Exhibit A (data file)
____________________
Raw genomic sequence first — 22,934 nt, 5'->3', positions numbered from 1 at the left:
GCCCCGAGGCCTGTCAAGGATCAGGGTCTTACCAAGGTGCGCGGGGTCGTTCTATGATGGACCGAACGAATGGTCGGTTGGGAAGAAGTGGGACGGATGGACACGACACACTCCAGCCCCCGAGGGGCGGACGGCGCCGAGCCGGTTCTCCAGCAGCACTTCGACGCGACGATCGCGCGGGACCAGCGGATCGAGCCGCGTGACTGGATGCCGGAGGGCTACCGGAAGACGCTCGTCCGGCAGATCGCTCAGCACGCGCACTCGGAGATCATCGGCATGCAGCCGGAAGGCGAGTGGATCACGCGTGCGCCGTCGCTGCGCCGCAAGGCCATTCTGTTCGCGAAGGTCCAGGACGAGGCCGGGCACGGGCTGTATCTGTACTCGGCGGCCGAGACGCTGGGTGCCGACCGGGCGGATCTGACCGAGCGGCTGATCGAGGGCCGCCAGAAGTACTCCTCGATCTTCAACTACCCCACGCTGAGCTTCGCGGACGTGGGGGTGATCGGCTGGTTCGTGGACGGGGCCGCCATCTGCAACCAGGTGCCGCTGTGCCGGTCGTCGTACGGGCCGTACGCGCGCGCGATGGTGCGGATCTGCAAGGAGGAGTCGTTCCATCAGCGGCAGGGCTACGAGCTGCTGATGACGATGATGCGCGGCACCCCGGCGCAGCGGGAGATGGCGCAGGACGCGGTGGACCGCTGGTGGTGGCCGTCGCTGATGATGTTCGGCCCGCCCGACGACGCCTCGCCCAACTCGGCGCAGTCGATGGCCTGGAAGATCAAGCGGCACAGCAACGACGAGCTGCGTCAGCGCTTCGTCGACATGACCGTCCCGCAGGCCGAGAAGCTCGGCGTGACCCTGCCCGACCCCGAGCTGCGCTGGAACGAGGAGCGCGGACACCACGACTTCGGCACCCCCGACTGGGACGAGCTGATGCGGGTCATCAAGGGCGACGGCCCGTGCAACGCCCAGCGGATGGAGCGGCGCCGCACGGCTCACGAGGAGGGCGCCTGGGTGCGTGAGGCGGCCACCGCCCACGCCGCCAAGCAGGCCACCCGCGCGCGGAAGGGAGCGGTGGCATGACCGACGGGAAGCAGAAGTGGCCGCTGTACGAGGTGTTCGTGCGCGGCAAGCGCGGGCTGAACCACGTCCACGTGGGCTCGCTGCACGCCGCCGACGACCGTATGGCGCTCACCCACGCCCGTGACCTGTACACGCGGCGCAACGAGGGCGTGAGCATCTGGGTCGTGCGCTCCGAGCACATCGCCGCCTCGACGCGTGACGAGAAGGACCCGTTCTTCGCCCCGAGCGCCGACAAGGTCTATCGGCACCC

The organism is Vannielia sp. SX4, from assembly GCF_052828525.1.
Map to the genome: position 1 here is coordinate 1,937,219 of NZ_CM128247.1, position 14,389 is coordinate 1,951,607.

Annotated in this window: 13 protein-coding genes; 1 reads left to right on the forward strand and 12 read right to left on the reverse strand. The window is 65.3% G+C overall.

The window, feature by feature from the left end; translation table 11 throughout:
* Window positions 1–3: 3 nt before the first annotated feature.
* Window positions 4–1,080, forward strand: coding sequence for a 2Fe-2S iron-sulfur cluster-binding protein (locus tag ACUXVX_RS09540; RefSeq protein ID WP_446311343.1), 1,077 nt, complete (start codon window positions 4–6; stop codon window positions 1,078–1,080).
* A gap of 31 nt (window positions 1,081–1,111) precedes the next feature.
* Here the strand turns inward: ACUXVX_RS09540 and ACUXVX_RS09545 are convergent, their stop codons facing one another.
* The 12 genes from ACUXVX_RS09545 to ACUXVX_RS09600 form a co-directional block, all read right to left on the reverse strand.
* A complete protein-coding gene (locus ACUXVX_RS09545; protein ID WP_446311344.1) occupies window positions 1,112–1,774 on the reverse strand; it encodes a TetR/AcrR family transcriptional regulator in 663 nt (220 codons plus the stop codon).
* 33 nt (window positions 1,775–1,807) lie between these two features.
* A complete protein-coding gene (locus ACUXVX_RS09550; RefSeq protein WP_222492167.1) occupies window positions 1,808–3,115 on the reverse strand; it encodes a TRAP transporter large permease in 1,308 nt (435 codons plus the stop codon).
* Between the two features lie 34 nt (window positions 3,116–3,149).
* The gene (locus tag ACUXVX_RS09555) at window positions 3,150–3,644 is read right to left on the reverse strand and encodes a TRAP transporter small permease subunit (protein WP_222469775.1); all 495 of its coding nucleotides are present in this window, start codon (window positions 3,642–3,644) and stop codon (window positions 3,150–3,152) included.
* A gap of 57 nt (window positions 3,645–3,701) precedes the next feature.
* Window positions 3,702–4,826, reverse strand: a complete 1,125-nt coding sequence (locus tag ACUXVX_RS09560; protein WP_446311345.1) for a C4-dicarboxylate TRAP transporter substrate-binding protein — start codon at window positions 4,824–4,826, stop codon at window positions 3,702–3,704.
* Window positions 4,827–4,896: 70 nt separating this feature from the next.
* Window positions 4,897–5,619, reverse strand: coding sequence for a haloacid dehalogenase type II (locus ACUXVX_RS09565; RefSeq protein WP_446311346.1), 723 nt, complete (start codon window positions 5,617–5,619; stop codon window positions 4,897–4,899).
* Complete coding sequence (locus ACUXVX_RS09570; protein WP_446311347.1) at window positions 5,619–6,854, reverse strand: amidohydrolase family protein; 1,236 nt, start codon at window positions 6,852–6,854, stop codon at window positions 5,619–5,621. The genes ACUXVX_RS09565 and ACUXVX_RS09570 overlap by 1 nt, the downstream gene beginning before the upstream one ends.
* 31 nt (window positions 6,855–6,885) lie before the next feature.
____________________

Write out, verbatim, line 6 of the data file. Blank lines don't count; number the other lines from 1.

The window, feature by feature from the left end; translation table 11 throughout: